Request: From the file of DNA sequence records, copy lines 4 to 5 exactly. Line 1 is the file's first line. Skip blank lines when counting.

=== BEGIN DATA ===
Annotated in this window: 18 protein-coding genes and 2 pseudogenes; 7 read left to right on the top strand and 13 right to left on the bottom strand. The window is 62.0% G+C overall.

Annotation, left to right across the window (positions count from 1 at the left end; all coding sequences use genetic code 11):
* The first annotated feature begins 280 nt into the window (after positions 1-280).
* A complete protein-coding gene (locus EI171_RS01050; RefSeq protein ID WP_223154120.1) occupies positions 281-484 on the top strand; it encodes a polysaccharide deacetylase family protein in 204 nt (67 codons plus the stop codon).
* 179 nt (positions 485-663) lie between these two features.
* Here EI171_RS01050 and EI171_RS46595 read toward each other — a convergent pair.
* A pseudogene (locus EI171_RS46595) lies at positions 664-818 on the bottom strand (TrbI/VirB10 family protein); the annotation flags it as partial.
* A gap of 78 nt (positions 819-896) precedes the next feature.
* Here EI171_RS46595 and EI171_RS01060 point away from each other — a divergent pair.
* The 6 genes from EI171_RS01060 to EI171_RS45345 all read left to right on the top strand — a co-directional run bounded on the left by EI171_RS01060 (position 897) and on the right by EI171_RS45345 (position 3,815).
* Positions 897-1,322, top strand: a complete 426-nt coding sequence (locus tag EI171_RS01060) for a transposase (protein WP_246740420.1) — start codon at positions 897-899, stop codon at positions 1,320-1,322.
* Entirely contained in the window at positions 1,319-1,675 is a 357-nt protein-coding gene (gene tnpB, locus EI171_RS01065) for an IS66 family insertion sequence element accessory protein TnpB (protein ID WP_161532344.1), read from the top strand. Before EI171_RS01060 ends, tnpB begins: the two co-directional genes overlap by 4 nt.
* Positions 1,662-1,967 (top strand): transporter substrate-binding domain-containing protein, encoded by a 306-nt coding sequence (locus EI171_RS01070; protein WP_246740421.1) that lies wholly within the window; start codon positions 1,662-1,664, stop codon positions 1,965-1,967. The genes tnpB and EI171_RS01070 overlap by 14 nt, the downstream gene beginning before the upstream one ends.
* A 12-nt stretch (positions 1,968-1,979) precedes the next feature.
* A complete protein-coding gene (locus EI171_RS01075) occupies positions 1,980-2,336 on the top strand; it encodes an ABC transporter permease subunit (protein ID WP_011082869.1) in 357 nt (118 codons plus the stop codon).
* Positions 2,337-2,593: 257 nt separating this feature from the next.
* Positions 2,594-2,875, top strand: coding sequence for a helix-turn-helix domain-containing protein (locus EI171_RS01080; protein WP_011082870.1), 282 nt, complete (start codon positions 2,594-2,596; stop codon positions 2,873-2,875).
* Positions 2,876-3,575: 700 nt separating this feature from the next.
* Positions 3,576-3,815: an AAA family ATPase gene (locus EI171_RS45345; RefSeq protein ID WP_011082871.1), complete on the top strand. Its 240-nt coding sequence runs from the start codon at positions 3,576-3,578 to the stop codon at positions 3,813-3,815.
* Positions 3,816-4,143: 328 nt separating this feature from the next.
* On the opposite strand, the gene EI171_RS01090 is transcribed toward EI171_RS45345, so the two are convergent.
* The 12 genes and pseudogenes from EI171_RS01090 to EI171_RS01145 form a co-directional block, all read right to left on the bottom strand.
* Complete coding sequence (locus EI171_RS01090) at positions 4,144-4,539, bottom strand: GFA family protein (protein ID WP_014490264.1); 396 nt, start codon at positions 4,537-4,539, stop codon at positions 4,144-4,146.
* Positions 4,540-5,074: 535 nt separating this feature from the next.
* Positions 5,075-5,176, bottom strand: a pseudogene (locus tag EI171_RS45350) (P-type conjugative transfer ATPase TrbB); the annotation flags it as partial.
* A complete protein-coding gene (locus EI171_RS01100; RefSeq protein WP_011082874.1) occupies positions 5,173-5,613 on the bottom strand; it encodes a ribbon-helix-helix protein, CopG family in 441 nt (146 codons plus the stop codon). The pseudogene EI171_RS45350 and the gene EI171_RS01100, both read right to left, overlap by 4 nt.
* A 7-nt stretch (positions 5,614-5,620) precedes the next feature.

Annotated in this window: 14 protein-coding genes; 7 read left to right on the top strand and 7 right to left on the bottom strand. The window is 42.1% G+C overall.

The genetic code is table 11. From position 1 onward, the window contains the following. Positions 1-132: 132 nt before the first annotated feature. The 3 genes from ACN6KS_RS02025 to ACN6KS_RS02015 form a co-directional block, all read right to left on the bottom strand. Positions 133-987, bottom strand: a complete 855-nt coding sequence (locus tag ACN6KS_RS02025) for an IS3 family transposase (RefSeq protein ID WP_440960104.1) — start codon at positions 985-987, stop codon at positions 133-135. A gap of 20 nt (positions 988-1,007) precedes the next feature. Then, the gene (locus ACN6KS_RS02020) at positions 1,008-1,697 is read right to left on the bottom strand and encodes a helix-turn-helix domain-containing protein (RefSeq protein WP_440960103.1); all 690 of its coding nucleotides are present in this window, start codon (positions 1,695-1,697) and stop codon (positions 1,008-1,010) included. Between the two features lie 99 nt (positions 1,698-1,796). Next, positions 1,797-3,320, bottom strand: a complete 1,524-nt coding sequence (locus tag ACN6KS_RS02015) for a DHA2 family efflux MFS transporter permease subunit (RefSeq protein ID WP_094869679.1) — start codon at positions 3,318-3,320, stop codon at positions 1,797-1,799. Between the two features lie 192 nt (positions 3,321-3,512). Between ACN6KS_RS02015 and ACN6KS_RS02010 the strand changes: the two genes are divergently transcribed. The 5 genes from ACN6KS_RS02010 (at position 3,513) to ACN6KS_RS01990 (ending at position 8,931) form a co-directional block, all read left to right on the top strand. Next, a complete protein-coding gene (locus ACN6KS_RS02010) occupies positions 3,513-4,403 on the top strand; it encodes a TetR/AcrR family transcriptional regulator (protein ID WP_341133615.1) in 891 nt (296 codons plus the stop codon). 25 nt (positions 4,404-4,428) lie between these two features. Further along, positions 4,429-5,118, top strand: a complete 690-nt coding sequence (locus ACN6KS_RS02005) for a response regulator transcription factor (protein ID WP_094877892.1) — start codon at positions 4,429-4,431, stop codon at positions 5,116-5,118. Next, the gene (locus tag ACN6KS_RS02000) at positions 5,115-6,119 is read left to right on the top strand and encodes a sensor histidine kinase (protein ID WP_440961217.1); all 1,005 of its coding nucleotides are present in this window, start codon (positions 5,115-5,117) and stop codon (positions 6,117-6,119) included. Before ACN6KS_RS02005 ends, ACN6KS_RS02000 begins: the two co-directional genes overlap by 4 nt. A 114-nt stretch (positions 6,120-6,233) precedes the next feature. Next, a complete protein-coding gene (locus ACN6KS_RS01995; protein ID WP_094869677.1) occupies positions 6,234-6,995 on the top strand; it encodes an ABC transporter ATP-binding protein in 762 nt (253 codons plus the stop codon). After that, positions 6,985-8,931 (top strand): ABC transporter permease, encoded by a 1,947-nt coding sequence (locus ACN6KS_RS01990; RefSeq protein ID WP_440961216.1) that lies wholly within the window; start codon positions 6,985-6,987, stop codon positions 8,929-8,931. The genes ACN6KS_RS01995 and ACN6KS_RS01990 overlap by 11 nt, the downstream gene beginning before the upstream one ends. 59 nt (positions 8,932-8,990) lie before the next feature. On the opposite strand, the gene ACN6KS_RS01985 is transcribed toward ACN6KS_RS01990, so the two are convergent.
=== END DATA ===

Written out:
* A complete protein-coding gene (locus EI171_RS01050; RefSeq protein ID WP_223154120.1) occupies positions 281-484 on the top strand; it encodes a polysaccharide deacetylase family protein in 204 nt (67 codons plus the stop codon).
* 179 nt (positions 485-663) lie between these two features.